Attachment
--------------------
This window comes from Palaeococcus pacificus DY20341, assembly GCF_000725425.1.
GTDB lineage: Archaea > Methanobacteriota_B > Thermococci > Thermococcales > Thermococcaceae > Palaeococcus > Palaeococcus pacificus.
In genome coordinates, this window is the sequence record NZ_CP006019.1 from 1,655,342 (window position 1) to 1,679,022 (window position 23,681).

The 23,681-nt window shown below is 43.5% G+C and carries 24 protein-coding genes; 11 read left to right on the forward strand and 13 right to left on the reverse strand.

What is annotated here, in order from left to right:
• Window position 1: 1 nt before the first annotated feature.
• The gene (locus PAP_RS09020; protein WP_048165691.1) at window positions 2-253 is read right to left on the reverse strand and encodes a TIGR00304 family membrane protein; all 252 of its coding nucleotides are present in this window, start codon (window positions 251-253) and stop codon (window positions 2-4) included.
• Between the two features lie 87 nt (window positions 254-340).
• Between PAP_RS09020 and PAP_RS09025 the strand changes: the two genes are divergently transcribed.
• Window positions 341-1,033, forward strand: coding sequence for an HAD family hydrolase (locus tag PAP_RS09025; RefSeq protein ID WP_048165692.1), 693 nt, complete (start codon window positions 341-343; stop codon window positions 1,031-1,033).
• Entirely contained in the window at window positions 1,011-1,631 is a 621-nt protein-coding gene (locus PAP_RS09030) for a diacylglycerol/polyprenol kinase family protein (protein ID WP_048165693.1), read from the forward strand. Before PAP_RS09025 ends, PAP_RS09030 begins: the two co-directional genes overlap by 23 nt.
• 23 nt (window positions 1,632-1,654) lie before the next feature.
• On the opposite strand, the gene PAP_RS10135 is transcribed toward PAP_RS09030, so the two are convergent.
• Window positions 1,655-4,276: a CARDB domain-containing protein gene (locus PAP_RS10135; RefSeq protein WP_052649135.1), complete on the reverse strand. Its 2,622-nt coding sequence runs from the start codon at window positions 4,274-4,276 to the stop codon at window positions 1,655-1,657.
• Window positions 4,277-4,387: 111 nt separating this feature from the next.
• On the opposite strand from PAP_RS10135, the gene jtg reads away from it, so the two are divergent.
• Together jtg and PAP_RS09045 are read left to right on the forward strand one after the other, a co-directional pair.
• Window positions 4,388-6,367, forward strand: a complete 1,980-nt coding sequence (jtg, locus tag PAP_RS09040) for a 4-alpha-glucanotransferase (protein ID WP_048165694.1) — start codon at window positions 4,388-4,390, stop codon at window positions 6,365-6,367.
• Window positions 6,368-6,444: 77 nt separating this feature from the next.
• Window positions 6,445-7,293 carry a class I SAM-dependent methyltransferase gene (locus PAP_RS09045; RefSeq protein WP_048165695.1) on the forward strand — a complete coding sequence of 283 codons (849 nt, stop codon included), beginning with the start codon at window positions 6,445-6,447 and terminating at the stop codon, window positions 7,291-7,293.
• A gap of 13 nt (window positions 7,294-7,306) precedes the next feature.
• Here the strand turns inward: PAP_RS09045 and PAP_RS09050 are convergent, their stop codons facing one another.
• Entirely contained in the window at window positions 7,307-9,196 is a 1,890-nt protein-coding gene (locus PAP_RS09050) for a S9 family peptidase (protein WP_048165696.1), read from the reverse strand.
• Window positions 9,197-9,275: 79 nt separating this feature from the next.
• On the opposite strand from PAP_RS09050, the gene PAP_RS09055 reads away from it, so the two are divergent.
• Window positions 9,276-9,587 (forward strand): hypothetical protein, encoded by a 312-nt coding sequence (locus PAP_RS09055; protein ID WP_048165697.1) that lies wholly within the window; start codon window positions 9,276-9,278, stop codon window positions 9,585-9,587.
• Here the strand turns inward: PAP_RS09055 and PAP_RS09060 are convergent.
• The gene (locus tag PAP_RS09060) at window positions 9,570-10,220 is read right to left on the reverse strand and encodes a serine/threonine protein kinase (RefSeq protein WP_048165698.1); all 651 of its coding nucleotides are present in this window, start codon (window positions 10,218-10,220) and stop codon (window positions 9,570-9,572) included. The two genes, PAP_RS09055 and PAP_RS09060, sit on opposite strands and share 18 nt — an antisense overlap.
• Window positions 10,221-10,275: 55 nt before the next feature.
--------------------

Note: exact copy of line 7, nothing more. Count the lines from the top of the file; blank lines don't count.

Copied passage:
• The gene (locus PAP_RS09020; protein WP_048165691.1) at window positions 2-253 is read right to left on the reverse strand and encodes a TIGR00304 family membrane protein; all 252 of its coding nucleotides are present in this window, start codon (window positions 251-253) and stop codon (window positions 2-4) included.